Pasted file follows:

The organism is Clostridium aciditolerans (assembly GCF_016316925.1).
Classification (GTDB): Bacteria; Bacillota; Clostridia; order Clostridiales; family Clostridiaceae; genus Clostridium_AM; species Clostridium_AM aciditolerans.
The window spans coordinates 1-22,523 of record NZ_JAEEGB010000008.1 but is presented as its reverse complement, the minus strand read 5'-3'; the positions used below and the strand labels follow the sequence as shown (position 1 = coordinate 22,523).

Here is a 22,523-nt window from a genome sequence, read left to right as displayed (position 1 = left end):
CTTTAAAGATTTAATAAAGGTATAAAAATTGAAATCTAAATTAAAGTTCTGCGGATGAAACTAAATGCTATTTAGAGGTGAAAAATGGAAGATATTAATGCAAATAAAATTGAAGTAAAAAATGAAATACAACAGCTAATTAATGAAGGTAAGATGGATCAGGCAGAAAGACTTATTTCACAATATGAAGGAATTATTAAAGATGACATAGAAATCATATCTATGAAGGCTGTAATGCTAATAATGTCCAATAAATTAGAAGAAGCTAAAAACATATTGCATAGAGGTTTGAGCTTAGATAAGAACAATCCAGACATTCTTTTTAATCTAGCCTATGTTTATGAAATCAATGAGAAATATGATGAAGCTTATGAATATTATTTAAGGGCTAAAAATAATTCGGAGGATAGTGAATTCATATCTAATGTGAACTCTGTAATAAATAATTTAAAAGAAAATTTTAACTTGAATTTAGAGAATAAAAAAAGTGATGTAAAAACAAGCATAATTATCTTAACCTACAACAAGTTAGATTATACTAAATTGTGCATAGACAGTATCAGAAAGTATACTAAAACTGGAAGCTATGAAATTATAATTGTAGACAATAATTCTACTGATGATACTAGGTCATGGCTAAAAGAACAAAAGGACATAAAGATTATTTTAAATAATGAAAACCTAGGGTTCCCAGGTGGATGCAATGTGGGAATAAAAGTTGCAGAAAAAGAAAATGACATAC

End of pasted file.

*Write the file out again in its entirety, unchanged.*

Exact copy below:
The organism is Clostridium aciditolerans (assembly GCF_016316925.1).
Classification (GTDB): Bacteria; Bacillota; Clostridia; order Clostridiales; family Clostridiaceae; genus Clostridium_AM; species Clostridium_AM aciditolerans.
The window spans coordinates 1-22,523 of record NZ_JAEEGB010000008.1 but is presented as its reverse complement, the minus strand read 5'-3'; the positions used below and the strand labels follow the sequence as shown (position 1 = coordinate 22,523).

Here is a 22,523-nt window from a genome sequence, read left to right as displayed (position 1 = left end):
CTTTAAAGATTTAATAAAGGTATAAAAATTGAAATCTAAATTAAAGTTCTGCGGATGAAACTAAATGCTATTTAGAGGTGAAAAATGGAAGATATTAATGCAAATAAAATTGAAGTAAAAAATGAAATACAACAGCTAATTAATGAAGGTAAGATGGATCAGGCAGAAAGACTTATTTCACAATATGAAGGAATTATTAAAGATGACATAGAAATCATATCTATGAAGGCTGTAATGCTAATAATGTCCAATAAATTAGAAGAAGCTAAAAACATATTGCATAGAGGTTTGAGCTTAGATAAGAACAATCCAGACATTCTTTTTAATCTAGCCTATGTTTATGAAATCAATGAGAAATATGATGAAGCTTATGAATATTATTTAAGGGCTAAAAATAATTCGGAGGATAGTGAATTCATATCTAATGTGAACTCTGTAATAAATAATTTAAAAGAAAATTTTAACTTGAATTTAGAGAATAAAAAAAGTGATGTAAAAACAAGCATAATTATCTTAACCTACAACAAGTTAGATTATACTAAATTGTGCATAGACAGTATCAGAAAGTATACTAAAACTGGAAGCTATGAAATTATAATTGTAGACAATAATTCTACTGATGATACTAGGTCATGGCTAAAAGAACAAAAGGACATAAAGATTATTTTAAATAATGAAAACCTAGGGTTCCCAGGTGGATGCAATGTGGGAATAAAAGTTGCAGAAAAAGAAAATGACATAC